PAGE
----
Design and interior
New Aston Martins have the unenviable task of living up to one of the finest classic catalogs of any manufacturer and the new Vantage is no different. No pressure, then.
Despite sharing its basic design with the previous Vantage – including the V12 engine – the new Vantage still looks fresh and very aggressive. Many changes have been applied from the front pillars. The slim headlights of the previous generation car have been replaced by large vertical units that share their Matrix LED interior lights with the larger DB12 headlights. These flank a widened grille, and sit beneath a more detailed bonnet. In place of the original shell bonnet, Aston has also managed to fit a custom front wing which features a return to the traditional side stripes.
The side and rear are more familiar, but include new quad exhausts integrated into the lower bumper and a diffuser that can be specified in carbon fiber as an option. As before the rear lights can be classified in color and red finishes.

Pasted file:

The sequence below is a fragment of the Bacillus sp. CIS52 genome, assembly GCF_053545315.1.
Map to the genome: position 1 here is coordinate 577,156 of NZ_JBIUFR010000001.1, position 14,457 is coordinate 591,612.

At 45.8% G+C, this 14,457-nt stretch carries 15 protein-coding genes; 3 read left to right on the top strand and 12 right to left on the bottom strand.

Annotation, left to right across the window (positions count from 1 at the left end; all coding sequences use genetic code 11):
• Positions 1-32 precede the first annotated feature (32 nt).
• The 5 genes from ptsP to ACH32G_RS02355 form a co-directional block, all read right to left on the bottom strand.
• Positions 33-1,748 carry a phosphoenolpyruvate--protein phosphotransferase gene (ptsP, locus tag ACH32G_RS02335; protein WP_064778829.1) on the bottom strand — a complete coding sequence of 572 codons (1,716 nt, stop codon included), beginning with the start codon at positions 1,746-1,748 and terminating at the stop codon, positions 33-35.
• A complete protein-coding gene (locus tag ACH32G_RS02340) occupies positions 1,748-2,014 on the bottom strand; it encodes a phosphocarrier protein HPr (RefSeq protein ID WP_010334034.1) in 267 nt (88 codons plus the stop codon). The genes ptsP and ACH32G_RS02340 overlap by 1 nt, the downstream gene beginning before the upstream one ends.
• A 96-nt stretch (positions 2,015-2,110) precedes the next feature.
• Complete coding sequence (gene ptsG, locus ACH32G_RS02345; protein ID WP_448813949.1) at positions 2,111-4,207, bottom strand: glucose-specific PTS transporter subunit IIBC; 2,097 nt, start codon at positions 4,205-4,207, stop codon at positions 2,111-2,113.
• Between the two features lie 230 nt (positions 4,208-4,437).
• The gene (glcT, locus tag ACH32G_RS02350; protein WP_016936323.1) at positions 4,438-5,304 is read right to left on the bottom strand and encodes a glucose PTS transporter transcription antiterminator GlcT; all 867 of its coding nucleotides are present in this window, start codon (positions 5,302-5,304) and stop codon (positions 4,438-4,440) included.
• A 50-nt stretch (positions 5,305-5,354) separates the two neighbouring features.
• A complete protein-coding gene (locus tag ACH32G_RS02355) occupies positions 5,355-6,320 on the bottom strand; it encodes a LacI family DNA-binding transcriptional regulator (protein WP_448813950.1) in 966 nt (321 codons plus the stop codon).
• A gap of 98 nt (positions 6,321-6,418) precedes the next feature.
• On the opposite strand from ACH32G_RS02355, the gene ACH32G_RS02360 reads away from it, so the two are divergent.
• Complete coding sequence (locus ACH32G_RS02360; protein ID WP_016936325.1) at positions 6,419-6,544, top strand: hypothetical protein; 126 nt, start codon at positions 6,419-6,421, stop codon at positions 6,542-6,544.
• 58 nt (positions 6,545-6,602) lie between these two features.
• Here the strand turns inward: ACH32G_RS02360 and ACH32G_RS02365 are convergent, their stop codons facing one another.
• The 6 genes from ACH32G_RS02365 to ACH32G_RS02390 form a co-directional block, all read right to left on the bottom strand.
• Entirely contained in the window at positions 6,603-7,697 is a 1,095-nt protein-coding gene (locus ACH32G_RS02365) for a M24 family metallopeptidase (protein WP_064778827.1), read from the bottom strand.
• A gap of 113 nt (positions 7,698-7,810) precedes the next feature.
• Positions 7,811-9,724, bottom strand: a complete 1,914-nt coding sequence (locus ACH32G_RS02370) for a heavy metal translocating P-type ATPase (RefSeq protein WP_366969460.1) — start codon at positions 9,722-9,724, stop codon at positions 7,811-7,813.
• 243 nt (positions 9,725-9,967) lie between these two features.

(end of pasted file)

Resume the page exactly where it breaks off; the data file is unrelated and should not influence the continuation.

The cabin has been completely renovated with high-end finishes and a new Aston Martin infotainment system. It has the same basic architecture as the DB12, but has its own bottom console and separate port cards. You can also mention Aston’s carbon fiber bucket seats with the usual Sport seat design, but the cabin is a two-seater with only a small bench behind.
Price and availability
The new Vantage will go into production in early 2024, with customer deliveries to follow in the spring. Prices haven’t been dropped yet, but expect it to start from around £165,000, with a long and expensive list of options along with that to enable massive customisation, and price increases.
The Vantage Coupe will be joined in time by a Roadster version and the pair will sit below the new DB12 and the future DBS replacement in Aston Martin’s front-engined sports car range. Aston’s mid-engine Valhalla will arrive in the next year or so, and the DBX SUV is likely to receive its own set of updates later this year.